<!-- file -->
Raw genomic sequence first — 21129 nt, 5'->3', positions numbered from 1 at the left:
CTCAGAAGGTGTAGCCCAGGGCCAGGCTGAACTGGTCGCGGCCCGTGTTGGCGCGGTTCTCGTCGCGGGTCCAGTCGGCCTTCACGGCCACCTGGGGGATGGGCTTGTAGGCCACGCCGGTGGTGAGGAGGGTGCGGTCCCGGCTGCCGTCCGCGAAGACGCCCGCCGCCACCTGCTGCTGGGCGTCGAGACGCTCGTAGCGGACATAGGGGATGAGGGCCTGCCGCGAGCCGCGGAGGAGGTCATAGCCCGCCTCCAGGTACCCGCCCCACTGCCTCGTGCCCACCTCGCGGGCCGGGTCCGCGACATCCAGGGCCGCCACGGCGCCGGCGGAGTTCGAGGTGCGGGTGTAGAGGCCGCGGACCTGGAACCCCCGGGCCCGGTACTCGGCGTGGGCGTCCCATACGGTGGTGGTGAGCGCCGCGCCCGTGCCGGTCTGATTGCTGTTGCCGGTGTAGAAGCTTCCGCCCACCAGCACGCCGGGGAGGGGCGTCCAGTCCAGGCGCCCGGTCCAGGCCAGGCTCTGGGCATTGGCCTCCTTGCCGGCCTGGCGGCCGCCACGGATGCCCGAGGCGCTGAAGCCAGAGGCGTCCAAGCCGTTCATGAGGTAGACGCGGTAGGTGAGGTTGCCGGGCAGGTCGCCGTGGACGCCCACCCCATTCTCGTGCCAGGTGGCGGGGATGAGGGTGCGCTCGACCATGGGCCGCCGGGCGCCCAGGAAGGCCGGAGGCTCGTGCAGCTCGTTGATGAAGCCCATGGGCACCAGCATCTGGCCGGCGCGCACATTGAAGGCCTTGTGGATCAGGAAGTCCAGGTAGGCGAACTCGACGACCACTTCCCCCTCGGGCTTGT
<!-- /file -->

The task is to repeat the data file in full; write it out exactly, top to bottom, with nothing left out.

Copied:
Raw genomic sequence first — 21129 nt, 5'->3', positions numbered from 1 at the left:
CTCAGAAGGTGTAGCCCAGGGCCAGGCTGAACTGGTCGCGGCCCGTGTTGGCGCGGTTCTCGTCGCGGGTCCAGTCGGCCTTCACGGCCACCTGGGGGATGGGCTTGTAGGCCACGCCGGTGGTGAGGAGGGTGCGGTCCCGGCTGCCGTCCGCGAAGACGCCCGCCGCCACCTGCTGCTGGGCGTCGAGACGCTCGTAGCGGACATAGGGGATGAGGGCCTGCCGCGAGCCGCGGAGGAGGTCATAGCCCGCCTCCAGGTACCCGCCCCACTGCCTCGTGCCCACCTCGCGGGCCGGGTCCGCGACATCCAGGGCCGCCACGGCGCCGGCGGAGTTCGAGGTGCGGGTGTAGAGGCCGCGGACCTGGAACCCCCGGGCCCGGTACTCGGCGTGGGCGTCCCATACGGTGGTGGTGAGCGCCGCGCCCGTGCCGGTCTGATTGCTGTTGCCGGTGTAGAAGCTTCCGCCCACCAGCACGCCGGGGAGGGGCGTCCAGTCCAGGCGCCCGGTCCAGGCCAGGCTCTGGGCATTGGCCTCCTTGCCGGCCTGGCGGCCGCCACGGATGCCCGAGGCGCTGAAGCCAGAGGCGTCCAAGCCGTTCATGAGGTAGACGCGGTAGGTGAGGTTGCCGGGCAGGTCGCCGTGGACGCCCACCCCATTCTCGTGCCAGGTGGCGGGGATGAGGGTGCGCTCGACCATGGGCCGCCGGGCGCCCAGGAAGGCCGGAGGCTCGTGCAGCTCGTTGATGAAGCCCATGGGCACCAGCATCTGGCCGGCGCGCACATTGAAGGCCTTGTGGATCAGGAAGTCCAGGTAGGCGAACTCGACGACCACTTCCCCCTCGGGCTTGT